The controversial Latvia-based question-and-answer website Ask.fm has announced safety measures after UK teenager Hannah Smith (pictured) killed herself after months of online bullying on the site.
Ask.fm called in law firm Mishcon de Reya to conduct an audit of the site and its safety features after the girl’s death.
In response to that audit, the site said it will make the “report” button more visible, include bullying or harassment as a report category and investigate any reports of abusive behaviour within 24 hours.
Users will also be able to report spam, scams, hate speech, violence and pornographic content.
Ask.fm said it will raise the visibility of the button to opt out of receiving anonymous questions, hire more staff to moderate content on the site and create incentives for users to register.
By requiring users to register for full access to the service, Ask.fm said it would be able to capture the email and IP addresses of users and be better equipped to deal with reports.
Father calls for UK action
Read more about online bullying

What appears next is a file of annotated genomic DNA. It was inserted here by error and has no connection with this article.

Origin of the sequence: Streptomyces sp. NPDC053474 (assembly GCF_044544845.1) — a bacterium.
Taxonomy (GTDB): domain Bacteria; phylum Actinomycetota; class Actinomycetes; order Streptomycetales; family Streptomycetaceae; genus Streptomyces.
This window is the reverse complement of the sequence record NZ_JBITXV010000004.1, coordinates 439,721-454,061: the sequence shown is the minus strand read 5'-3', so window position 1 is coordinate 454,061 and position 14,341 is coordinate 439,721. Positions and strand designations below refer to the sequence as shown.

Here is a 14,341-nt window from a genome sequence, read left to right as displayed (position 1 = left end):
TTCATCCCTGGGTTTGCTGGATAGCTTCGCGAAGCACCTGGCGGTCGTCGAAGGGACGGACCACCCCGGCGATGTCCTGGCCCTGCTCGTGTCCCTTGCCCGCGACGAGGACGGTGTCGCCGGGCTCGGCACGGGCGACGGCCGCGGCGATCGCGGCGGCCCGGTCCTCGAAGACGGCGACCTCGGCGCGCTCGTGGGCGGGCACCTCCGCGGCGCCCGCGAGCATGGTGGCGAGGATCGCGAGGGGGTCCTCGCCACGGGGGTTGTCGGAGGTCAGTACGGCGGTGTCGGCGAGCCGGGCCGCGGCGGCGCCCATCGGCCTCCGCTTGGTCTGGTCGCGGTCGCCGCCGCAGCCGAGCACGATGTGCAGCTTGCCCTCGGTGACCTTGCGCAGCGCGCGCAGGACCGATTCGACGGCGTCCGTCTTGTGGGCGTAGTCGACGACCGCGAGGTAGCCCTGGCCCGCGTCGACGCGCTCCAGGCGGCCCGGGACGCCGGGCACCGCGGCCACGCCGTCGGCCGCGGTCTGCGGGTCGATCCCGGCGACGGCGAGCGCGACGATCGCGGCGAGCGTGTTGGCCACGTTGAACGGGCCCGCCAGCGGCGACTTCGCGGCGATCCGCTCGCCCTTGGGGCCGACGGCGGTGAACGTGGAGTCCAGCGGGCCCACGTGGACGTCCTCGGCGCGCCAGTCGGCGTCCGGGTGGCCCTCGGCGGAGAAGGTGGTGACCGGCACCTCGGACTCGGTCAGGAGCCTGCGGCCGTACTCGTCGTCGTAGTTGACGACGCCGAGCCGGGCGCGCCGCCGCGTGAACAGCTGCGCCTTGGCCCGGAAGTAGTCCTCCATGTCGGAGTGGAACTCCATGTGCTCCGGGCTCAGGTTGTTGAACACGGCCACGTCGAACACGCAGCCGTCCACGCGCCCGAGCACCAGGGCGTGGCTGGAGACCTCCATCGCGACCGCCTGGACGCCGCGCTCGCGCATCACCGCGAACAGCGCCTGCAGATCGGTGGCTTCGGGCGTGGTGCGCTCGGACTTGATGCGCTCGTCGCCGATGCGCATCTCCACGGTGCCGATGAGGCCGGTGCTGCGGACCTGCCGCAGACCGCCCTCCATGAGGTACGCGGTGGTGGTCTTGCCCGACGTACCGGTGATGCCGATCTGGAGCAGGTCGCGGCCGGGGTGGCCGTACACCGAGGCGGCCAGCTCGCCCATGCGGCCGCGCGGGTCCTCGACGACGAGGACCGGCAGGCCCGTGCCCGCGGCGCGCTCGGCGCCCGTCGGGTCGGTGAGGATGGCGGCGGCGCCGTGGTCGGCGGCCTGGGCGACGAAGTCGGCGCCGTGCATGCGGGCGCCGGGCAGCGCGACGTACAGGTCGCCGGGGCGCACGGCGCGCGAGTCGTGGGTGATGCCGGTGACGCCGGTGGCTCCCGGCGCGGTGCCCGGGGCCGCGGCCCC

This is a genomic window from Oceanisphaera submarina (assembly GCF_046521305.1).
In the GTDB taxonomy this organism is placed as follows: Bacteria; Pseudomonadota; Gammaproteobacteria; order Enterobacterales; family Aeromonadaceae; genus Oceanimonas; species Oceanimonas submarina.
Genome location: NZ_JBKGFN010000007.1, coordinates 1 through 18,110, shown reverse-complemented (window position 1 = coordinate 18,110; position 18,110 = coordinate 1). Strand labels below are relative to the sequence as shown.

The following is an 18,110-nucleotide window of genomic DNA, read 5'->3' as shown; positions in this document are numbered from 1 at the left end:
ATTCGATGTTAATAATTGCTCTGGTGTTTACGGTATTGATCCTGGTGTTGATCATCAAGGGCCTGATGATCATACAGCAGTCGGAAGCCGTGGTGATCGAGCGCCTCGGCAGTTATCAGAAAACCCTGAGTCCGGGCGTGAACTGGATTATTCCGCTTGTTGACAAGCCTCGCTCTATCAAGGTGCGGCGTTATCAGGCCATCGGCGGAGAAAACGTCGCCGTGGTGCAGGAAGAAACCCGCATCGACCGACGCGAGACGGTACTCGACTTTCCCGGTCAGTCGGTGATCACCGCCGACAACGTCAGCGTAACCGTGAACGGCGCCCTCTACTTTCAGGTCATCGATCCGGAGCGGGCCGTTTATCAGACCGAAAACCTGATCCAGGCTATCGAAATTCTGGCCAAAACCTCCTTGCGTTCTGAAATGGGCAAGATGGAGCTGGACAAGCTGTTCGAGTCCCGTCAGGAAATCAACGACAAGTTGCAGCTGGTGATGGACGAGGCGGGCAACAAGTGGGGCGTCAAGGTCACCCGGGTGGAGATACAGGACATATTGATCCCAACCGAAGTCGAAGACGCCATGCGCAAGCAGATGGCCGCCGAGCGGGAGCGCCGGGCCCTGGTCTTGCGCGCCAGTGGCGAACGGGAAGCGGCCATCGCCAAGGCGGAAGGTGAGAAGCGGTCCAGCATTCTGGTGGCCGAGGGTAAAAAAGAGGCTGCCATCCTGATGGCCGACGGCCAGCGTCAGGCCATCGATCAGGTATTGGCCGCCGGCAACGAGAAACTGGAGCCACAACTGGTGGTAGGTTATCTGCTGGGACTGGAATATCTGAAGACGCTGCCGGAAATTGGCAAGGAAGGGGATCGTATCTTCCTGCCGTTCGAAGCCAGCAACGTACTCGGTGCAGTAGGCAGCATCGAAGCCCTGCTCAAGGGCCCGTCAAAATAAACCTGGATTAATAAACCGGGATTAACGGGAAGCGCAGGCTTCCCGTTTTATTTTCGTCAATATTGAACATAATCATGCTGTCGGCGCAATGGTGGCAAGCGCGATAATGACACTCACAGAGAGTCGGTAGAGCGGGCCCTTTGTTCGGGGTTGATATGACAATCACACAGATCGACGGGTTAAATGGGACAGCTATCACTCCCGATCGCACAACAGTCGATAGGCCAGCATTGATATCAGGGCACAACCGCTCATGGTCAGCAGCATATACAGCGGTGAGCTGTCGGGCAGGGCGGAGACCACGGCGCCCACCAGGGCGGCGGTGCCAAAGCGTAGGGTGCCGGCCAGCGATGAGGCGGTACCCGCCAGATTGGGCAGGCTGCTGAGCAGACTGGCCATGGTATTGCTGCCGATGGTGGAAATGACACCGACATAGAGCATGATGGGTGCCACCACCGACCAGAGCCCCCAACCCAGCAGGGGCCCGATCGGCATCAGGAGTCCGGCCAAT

The father of 14-year-old Hannah Smith from Lutterworth, Leicestershire, welcomed the changes, but said they had come too late, according to the BBC.
David Smith called on the UK government to do more, such as introducing regulations to prosecute web users who are abusive on the internet.
Smith said he would like to see people held accountable for their actions online and, if they are abusing others, they should be identified and punished.
The UK Safer Internet Centre has advised young users to switch off anonymous questions and to report any abuse they see.
In July, 1.4 million people in the UK visited Ask.fm, according internet research company Comscore.
Prime minister enters fray
UK Prime Minister David Cameron has called for a boycott of all websites that fail to tackle online abuse.
In July, he announced that the UK is to block online pornography by default to all new internet users, who will have to ask for filters to be turned off if they want access.
All existing users will be contacted by their internet providers by the end of 2014 and given the option to activate “family friendly” filters or not.
This week, it emerged that another teenager, 17-year-old Daniel Perry, had been urged to kill himself by anonymous users on Ask.fm in the months leading up to his death.
He is also believed to have faced threats that images and videos on his laptop would be made public if he did not send money to an account.
Almost one in five children who use social networking sites experience harassment or abuse, according to a report from the National Society for the Prevention of Cruelty to Children (NSPCC).